Sharing a tent with – Mary Beard or Emmeline Pankhurst?

Both would be a joy obviously but I reckon the Beard edges it as she would undoubtedly be an excellent festival companion. We’d invite Lauren Laverne for a big feminist drinking sess and late night philosophical chat! God, that’d be cool! Can we make this happen? I mean obviously not, but can we?!

We can get drunk and try, dammit! 🙂

You can see Megan Beech perform a set in the Poetry&Words tent on Friday 26th at 12.25pm.

If you wish to sign up for an Open Mic spot which takes place Saturday 27th at 12.50pm come as early as possible to the Poetry&Words tent and approach one of the MC’s to put your name down.

More to come…

Scott 🙂

Introducing the reigning Glastonbury Poetry Slam Champion – Erin Bolens

She kept her nerve, she fought off stunning competition, she broke through the judges’ (I was one of them) icy forensic gaze and even held in a wee to become 2014’s Slam champ, joining the ranks of hugley respected poets like Toby Thompson, Hollie McNish and Luke Wright. I asked the thoroughly charming “but not so confident you want to punch her” Erin Bolens about her win, her work and her tips for this year’s slammers.

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First off, an extremely belated congratulations for winning last year’s slam. You did brilliantly (obviously) and looked so relaxed despite the intensity of the setting. Can you tell us about the experience?

Thank you! I remember being really nervous actually and dithering a lot about when to run to the loo.

It was all very surreal. Dolly Parton was playing in the background, my friends were sat covered in mud and eating ice cream. It was one of those experiences that even as a dream would seem bizarre. I very nearly didn’t enter – mostly I just the wanted the experience of performing a few poems. When you’re starting out you rarely get more than two minutes anywhere so it’s really hard to get that experience. That’s what drew me in. It’s something the festival and Poetry & Words should be so proud of. It opened a lot of doors for me and made me feel able to pursue it with more vigour.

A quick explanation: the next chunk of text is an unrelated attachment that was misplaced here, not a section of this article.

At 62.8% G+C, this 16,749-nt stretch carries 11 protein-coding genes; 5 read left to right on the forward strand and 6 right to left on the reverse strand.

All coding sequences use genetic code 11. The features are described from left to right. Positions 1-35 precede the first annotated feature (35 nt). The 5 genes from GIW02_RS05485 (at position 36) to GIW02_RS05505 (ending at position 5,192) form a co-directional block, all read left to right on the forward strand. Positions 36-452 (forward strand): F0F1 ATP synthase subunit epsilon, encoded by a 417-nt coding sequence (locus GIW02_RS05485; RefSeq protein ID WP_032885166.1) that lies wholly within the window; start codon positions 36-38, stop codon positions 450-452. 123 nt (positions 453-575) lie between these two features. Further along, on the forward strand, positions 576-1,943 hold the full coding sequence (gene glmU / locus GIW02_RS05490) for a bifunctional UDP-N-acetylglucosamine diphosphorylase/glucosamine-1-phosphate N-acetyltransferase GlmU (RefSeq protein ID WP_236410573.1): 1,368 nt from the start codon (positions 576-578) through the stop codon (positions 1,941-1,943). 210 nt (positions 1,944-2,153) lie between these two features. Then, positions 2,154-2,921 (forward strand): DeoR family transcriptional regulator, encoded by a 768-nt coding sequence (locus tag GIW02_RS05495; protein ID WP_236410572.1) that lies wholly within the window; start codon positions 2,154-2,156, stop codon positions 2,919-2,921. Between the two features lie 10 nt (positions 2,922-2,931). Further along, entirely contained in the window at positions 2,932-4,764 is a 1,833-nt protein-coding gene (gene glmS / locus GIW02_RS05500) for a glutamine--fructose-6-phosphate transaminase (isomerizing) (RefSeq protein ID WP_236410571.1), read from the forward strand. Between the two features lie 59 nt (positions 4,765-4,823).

Where sits your fabulous trophy now?

Until recently I was living in very mouldy quarters so I protected it fiercely and locked it away. It survived and is now on my bookcase. I couldn’t believe the level of care and detail that had gone in to it – it’s so spectacular!

As a consequence of you winning you are faced with your first official Glastonbury Poetry&Words booking. A full twenty minute spot to engage with a crowd who have thousands of other performers outside the tent clamouring for their attention. Looking forward to it? 😉

So much! I hadn’t really thought about all that. I guess I naturally assume that I will be performing to my mum and a couple of twitching sleeping bags, but maybe I’ll be lucky and it’ll rain (sorry!) and there will be loads of people just grateful not to be drenched.

I’m also doing a set in the Greenpeace field at 00.50 on Wednesday night – I’m not sure that’s the most natural time for poetry and also not a time I often see so I think that one will be interesting too!

Will you come prepared with an unshakable set in mind, or do you plan to wing it when you arrive? (I have no problem with either approach).

Last year I got a bit confused. I didn’t really know the rules of a slam as I had never done anything like it. For some reason I was convinced that you had to write pieces specifically for the competition. I didn’t manage three on the spot as I didn’t think I’d get that far but I wrote my first, about the festival, a day or two before. I realise you don’t have to do that now – I’ll be a little bit more rehearsed!